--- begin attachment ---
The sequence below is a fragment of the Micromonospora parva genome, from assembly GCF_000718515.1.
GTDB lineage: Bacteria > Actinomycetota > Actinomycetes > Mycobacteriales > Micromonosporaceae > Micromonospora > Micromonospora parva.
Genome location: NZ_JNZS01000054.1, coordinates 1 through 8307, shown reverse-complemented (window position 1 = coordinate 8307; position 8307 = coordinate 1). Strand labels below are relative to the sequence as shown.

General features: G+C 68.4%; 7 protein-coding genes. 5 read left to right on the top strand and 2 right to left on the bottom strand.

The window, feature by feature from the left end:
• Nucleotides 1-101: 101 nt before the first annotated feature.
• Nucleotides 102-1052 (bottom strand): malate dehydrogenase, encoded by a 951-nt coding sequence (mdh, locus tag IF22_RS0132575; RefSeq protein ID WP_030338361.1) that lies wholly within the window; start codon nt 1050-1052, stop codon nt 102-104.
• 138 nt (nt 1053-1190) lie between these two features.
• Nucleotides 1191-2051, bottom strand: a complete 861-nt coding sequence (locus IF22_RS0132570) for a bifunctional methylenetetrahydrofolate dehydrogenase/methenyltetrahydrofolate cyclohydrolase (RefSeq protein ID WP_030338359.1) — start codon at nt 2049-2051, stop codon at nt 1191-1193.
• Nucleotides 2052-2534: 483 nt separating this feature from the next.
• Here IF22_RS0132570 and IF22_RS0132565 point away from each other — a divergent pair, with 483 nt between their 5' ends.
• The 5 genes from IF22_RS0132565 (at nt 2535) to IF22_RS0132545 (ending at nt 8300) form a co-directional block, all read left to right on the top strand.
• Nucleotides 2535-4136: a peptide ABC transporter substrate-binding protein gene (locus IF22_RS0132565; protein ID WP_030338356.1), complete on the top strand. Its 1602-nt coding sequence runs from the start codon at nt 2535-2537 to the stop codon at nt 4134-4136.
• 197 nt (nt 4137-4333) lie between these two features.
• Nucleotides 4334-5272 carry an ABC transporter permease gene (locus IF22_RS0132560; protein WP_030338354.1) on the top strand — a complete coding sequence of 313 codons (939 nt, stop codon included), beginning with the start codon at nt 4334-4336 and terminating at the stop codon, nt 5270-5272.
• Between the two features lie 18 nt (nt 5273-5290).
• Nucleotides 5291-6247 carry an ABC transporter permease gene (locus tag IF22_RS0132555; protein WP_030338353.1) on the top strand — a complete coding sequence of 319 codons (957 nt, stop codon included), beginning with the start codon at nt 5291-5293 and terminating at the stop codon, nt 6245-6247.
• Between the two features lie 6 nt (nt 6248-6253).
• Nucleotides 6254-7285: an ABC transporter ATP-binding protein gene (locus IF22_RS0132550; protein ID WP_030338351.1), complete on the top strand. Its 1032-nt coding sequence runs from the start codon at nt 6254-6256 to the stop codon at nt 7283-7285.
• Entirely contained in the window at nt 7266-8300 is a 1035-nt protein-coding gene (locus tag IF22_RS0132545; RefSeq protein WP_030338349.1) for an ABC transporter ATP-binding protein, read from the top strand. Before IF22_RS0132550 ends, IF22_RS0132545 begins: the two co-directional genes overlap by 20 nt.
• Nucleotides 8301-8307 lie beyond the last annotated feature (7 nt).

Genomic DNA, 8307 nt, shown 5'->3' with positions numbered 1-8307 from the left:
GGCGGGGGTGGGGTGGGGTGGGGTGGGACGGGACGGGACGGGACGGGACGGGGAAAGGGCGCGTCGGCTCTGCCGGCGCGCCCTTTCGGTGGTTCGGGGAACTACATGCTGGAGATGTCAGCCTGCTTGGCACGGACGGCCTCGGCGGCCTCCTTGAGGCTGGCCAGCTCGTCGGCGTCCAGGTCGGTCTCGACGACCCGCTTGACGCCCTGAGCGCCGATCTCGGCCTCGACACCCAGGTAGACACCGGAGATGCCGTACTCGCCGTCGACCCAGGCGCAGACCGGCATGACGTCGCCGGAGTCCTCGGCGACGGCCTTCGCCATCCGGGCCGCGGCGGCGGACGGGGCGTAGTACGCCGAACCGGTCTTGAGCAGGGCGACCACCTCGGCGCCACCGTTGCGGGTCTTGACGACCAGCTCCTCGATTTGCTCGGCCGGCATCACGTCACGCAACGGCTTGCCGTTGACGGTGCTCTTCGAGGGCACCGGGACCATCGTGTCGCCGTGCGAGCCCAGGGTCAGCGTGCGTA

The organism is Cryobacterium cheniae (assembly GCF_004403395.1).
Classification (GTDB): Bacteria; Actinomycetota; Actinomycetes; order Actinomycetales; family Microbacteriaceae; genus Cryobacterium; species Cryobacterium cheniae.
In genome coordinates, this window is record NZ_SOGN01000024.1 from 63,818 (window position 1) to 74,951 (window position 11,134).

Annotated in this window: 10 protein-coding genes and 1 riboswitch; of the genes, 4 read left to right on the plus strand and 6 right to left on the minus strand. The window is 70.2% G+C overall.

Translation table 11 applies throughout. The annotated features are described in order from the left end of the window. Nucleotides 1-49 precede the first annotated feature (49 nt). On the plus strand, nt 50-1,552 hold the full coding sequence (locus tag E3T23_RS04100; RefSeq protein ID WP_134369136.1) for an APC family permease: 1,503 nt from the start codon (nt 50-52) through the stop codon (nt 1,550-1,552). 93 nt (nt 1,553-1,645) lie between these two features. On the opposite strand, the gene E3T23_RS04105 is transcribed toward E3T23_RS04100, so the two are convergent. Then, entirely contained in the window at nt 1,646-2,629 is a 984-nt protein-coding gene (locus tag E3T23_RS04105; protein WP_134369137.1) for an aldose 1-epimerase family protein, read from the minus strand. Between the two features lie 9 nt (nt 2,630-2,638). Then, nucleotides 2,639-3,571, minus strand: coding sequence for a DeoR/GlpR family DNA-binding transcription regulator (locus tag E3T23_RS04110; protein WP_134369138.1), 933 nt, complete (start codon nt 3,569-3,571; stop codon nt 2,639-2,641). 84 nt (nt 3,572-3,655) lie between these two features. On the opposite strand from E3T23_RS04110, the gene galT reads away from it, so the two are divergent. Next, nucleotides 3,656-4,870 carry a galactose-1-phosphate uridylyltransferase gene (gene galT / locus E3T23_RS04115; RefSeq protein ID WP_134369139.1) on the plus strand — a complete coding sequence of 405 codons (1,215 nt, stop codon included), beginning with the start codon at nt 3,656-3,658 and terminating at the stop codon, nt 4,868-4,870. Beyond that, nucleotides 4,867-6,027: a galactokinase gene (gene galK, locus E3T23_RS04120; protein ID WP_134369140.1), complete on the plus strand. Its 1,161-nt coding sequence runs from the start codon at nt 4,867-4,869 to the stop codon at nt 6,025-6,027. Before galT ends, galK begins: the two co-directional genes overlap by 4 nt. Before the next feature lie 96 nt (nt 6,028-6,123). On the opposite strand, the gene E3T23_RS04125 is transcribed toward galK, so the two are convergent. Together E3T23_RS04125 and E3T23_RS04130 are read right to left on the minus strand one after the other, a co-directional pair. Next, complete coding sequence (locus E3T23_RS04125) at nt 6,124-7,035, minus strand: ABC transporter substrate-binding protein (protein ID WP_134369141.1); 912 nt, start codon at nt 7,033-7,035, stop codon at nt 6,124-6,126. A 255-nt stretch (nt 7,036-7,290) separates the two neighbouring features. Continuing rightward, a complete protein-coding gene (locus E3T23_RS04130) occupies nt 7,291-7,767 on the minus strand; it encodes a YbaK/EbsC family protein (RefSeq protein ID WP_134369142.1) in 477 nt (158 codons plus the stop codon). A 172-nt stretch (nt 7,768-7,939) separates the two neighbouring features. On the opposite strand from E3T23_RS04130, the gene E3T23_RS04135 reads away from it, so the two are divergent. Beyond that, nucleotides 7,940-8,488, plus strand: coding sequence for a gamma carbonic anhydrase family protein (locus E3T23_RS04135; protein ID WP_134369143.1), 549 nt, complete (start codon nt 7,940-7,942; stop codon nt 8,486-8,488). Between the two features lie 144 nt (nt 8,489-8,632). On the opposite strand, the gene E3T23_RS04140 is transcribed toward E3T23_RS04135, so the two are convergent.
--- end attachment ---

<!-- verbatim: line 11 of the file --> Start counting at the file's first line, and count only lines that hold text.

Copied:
• Here IF22_RS0132570 and IF22_RS0132565 point away from each other — a divergent pair, with 483 nt between their 5' ends.